The data and technology revolution is transforming the marketing world.
Leading edge companies are recognizing the potential of using data and technology to build deeper, more engaging customer relationships – by delivering personalized one-on-one customer messages, to each and every customer and prospect, at each and every stage of the customer journey – with companies like Microsoft leading the way.
In June 2015, a bus stop poster in Glasgow showed Microsoft’s mobile voice-activated assistant, Cortana, announcing a reminder about playing cricket at the weekend. One local, Chris, derided the advert tweeting a photo of it with the caption: “Said nobody in the east End of Glasgow ever”, which was retweeted 4,283 times. Microsoft responded with a personal tweet to Chris which said that they weren’t kidding that Cortana was personal, including a photo of the same bus stop with a poster which read: “Cortana, next time I speak with Chris, remind me not to mention the cricket.”
To deliver this, leading edge marketers are transforming their marketing functions to:
- Be more customer centric
Recognizing and engaging with people as individuals – by better understanding who they are and what they’re looking for, and creating a dialogue with them using relevant messages, at the right time, through the right channels.
- Create a seamless, joined-up multi-channel experience
Leveraging new, more cost-efficient communication channels alongside traditional ones, and delivering a joined-up customer experience that makes it easy for people who see an advertisement to then enquire and buy.
- Focus investment on the most effective marketing activities
Delivering fewer, bigger, better campaigns – by quickly identifying and focusing investment on those communication messages and channels that are most effective, and eliminating those that are not.
Today on Branding Strategy Insider, I will share how leading edge marketing organizations are transforming their marketing teams for the digital age – including six key strategies for success, the typical transformation journey they go on, and the benefits that transformations can deliver.
Six Strategies For Success
To better meet customer needs, marketers are investing in building:
- Leading edge data and technology:
Putting in place the customer data, systems and technology needed to identify who each customer is, and to identify and focus on the activities that are most effective.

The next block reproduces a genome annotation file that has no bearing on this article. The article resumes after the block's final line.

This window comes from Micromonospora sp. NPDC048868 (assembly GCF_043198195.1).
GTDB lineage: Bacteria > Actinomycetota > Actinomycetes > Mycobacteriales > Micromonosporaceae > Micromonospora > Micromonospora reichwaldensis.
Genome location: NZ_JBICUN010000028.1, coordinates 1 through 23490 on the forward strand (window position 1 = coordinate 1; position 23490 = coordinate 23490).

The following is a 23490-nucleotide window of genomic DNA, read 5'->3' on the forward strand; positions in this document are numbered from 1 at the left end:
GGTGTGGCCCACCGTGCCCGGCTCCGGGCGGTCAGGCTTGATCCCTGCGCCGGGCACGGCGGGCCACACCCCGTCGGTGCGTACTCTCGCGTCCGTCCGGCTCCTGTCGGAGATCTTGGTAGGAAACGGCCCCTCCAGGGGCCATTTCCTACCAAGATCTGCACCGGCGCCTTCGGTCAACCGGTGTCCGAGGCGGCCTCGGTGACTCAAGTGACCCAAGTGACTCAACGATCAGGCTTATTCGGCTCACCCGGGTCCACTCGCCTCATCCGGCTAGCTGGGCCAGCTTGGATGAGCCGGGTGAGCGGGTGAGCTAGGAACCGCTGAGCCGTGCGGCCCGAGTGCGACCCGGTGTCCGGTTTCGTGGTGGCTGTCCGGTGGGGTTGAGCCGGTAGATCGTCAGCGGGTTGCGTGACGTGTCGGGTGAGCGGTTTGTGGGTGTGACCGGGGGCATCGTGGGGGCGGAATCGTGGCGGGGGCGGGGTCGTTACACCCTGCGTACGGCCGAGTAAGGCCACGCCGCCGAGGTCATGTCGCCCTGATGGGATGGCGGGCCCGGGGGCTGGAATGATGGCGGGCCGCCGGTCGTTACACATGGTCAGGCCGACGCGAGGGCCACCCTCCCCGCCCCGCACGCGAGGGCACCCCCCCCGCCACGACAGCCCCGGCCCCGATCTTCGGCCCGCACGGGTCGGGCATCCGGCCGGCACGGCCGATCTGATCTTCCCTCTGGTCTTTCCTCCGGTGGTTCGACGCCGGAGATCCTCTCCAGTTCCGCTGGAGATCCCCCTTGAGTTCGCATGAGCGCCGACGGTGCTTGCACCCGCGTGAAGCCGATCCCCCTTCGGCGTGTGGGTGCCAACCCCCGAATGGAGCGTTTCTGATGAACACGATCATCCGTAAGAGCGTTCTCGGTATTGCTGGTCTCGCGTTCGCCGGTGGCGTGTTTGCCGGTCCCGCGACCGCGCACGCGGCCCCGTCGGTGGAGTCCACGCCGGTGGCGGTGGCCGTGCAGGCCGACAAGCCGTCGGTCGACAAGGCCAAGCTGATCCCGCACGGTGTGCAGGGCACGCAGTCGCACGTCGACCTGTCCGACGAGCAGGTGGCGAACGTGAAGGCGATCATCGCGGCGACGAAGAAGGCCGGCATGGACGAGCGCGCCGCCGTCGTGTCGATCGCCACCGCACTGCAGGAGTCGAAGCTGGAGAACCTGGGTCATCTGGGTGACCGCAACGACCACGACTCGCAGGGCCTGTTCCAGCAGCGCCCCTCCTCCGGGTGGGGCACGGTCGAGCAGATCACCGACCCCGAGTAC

- Compelling customer insight:
Generating and leveraging compelling customer insights, that can be used to engage customers with the right message, at the right time, through the right channel.
To build a joined-up multi-channel experience, marketers are investing in developing:
- Big brand ideas:
Creating big, compelling brand ideas that can be cascaded across all cross-functional teams, to deliver a seamless customer experience across all touch points.
- New channel expertise:
Bringing the brand to life across all customer touch points and communication channels, in a seamless and joined-up way.
To focus investment on the most effective marketing activities, companies are embedding:
- Tight performance management:
Putting in place systematic test & learn processes to quickly identify and focus investment on the top performing activities and eliminate poor performing ones.
- An agile, empowered culture:
Streamlining teams and processes to be more agile – and empowering people to challenge the norms, and learn from their failures as well as their successes.
The Transformation Journey
To make the journey, leading marketers are streamlining their teams to be more agile, embedding the necessary capabilities and expertise, and increasing their team’s cross-functional impact.
Building a more agile marketing team
CMOs typically start the transformation journey by streamlining their existing marketing team and day-to-day operations – by consolidating duplicative functions, integrating end-to-end teams to work closely together, and simplifying the creative development process. This can result in a significant headcount reduction of 20% to 40%.
CMOs then use the freed up resources to hire in new expertise – using external agencies to support and upskill the existing team in the interim. In our experience, companies typically bring back in approximately half the number of people that were originally exited, creating an overall net headcount reduction.